It's kind of hard to believe that the biggest American automaker doesn't build a minivan anymore and hasn't for years now. The quintessential family vehicle, a minivan is useful in so many ways — but General Motors never really found much success with the formula, always seemingly a step or two behind class leaders Chrysler and Honda.
But GM has made trucks and SUVs for decades, and knows how to do that exceedingly well. So why not play to those strengths and make the best family-style SUV you can?
Chevrolet has updated the Traverse quite thoroughly for 2018, providing a larger, lighter, brighter vehicle that still comes in with a unique proposition for the class: bigger is better. No wimpy base Used Engine here, no optional third-row seating (it's standard). Lots of optional technology, including a full raft of electronic safety equipment (not a lot of it standard, strangely), is now present. In our last test of the big Traverse, we weren't all that impressed with how it drove... or felt, or handled people, or how its multimedia system worked. It came in at the bottom of big three-row crossovers in our 2014 $40,000 3-Row SUV Challenge.
But four years down the road means a new generation has arrived, significantly updated in every way. Is it good enough to climb in the ranks of a highly competitive segment?
Even Bigger Than Before
The previous-generation Traverse was unusual thanks to its size — priced to compete among mid-size crossover SUVs, it was roomier inside than a full-size Chevy Tahoe. The new one is even bigger; it hardly seems fair to put it up against things like the Ford Explorer, Nissan Pathfinder or Toyota Highlander. It's nearly a foot longer than a three-row Highlander, with more than 11 inches more wheelbase.
It's even bigger on the inside, with a 2-inch stretch to the wheelbase that's resulted in a 7 percent increase in second-row passenger room, 11 percent more third-row passenger room and 17 percent more cargo room overall. The increase was most needed for the second and third rows, which are now transformed from penalty boxes into genuinely usable areas for full-sized humans. The sliding second-row captain's chairs in my mid-level Traverse 3LT test vehicle made the third row even more usable, allowing passengers to apportion legroom so that everyone got enough. The restyled windows also address our complaint that the third row got very little light and had terrible visibility. Not anymore, thanks to wraparound glass that affords an excellent outward view.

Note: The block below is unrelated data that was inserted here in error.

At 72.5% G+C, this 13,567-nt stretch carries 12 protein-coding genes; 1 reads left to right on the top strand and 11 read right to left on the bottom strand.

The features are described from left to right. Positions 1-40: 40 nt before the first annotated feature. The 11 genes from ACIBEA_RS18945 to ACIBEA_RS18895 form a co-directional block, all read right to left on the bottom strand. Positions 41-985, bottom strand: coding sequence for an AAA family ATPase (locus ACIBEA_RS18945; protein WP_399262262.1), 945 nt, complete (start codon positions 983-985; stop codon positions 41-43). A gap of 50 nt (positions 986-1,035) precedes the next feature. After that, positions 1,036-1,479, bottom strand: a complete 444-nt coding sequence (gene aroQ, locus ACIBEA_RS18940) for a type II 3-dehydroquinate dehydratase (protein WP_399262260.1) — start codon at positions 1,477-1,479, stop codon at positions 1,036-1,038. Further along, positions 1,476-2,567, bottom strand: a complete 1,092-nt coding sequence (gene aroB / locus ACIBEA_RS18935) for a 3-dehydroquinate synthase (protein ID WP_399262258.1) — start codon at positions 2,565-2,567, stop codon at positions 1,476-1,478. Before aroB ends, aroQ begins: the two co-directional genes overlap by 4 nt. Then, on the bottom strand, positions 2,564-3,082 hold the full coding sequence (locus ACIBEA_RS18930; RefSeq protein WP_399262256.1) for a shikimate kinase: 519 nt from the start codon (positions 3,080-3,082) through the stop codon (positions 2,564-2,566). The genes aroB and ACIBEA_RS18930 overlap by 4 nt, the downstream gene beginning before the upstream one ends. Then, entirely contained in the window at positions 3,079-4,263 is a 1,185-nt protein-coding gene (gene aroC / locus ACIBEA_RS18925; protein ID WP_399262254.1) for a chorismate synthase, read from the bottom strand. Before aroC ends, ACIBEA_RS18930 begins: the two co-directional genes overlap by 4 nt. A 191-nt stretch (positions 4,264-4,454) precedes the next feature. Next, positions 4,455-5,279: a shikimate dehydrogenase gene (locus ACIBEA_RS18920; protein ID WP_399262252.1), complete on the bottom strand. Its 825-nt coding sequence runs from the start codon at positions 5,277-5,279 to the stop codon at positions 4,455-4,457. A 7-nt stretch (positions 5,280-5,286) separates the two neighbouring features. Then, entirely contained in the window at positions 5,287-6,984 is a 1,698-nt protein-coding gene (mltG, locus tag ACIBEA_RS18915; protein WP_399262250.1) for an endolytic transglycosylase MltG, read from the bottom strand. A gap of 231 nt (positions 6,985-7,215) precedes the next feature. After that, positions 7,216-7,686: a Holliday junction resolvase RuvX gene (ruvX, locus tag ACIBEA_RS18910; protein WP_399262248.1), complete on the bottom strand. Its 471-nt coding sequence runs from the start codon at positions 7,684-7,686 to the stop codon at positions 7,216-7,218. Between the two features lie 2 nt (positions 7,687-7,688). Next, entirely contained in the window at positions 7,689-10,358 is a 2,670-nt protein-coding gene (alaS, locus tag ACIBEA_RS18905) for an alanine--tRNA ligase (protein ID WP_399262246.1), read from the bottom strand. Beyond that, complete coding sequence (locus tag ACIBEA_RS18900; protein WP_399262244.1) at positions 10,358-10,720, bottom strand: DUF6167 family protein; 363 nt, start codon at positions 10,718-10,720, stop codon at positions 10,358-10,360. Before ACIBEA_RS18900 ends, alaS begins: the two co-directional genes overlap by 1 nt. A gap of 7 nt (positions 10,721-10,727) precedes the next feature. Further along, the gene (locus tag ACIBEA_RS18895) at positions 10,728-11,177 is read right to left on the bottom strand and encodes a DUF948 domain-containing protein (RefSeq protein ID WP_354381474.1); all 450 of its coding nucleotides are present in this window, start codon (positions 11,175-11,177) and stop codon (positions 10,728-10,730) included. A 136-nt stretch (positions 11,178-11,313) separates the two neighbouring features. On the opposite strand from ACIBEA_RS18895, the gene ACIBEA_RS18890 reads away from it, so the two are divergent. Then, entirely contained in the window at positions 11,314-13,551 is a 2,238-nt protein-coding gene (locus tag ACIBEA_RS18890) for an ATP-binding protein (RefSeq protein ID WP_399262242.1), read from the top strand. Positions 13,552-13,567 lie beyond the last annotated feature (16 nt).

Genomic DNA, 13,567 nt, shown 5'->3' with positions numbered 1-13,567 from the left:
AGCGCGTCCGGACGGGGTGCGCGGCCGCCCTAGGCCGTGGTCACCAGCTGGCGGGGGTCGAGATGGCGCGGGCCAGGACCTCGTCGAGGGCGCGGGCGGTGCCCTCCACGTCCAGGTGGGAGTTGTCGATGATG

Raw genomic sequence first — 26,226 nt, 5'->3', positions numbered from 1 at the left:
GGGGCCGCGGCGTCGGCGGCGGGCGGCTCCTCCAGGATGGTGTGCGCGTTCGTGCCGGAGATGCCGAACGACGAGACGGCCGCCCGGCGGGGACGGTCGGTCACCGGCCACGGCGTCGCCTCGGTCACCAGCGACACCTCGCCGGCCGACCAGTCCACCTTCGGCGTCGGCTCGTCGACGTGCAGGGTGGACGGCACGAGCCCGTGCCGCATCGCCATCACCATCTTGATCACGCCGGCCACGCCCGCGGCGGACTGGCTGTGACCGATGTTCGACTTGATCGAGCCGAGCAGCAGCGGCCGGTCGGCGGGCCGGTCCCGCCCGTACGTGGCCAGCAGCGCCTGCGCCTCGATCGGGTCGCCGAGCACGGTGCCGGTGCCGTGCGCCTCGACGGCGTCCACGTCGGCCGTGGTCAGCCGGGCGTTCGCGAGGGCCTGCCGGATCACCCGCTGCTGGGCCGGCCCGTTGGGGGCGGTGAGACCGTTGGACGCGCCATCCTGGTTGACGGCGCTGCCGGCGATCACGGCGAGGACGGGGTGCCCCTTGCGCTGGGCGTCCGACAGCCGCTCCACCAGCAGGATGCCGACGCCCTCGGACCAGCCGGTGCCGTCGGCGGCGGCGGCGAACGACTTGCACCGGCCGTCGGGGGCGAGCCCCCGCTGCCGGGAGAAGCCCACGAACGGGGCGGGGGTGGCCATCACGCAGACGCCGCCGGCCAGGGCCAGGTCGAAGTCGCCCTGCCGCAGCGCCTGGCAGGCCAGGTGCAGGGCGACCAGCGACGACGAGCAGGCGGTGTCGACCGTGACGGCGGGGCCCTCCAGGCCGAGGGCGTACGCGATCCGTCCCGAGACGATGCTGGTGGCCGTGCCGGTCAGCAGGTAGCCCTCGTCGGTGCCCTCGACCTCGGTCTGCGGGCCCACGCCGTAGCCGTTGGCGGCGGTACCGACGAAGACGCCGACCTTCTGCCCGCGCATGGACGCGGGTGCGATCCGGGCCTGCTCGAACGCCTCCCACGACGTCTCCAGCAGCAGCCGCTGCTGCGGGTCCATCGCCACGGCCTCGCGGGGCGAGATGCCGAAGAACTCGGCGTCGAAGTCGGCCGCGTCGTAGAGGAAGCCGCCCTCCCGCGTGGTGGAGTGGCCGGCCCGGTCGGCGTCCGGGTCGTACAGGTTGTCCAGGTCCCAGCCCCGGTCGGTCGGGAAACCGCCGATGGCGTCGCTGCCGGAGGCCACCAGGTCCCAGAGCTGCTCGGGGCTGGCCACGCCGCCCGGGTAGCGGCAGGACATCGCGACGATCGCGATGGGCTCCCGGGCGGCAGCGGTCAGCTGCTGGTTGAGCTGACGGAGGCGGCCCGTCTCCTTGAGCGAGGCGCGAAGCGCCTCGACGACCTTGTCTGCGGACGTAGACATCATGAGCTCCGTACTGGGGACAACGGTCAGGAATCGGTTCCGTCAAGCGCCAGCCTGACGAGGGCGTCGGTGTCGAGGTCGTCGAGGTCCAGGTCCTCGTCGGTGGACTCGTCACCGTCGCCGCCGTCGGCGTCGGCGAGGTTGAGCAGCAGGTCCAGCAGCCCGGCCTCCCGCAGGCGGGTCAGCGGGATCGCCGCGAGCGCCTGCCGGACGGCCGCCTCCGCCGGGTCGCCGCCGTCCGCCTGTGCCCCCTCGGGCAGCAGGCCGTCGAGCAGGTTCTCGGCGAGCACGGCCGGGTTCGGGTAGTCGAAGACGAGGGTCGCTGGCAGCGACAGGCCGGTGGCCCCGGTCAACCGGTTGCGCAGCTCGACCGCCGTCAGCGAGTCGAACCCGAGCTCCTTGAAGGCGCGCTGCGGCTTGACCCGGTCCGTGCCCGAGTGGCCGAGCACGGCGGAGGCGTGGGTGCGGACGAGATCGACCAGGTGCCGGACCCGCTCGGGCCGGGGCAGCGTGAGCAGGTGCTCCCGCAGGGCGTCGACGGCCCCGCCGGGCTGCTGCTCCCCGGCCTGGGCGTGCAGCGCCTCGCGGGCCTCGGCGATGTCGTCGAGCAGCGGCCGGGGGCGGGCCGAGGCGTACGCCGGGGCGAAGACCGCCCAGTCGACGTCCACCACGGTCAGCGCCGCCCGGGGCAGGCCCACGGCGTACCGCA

In fact, visibility out of the new Traverse is dramatically improved with the new window configuration. You sit up high enough that you don't feel surrounded in a tub, and the dash and hood are low enough to give a commanding view forward. Views to the sides and rear are clear as well; Chevy's done a good job.
Newly optional is a rearview mirror camera first seen on Cadillacs that effectively eliminates pillars and any other obstacles behind the driver in the second or third row. Not a backup camera, this feature works all the time, even when you're moving forward. The camera mirror is a little funky to use in daily driving given that it requires refocusing your eyes on the screen every time you use it, but if you have a big load of cargo or a car full of kids, it will allow you to see very clearly what's behind you without having to try and look around passengers or stuff.
Lighter, More Responsive
The Traverse platform got a little bit lighter, but it doesn't feel like it. It still handles, stops and starts like the enormous SUV it is — but it's no longer a wallowy, boatlike experience. The best thing about it is the absolutely fantastic ride — smooth over nearly every surface, with very little upsetting the chassis and nothing that makes the steering wheel shake or tug at you. The steering is a new electric power system that has been tightened up considerably, and braking feel is similarly more responsive and immediate. The standard powertrain is GM's ubiquitous 3.6-liter V-6 Used Engine , now making 310 horsepower, mated to a nine-speed automatic transmission. It provides decent power and acceleration, but it still has to move an awful lot of SUV, so while gathering steam for a highway entry isn't terribly challenging, it's not going to win any drag races.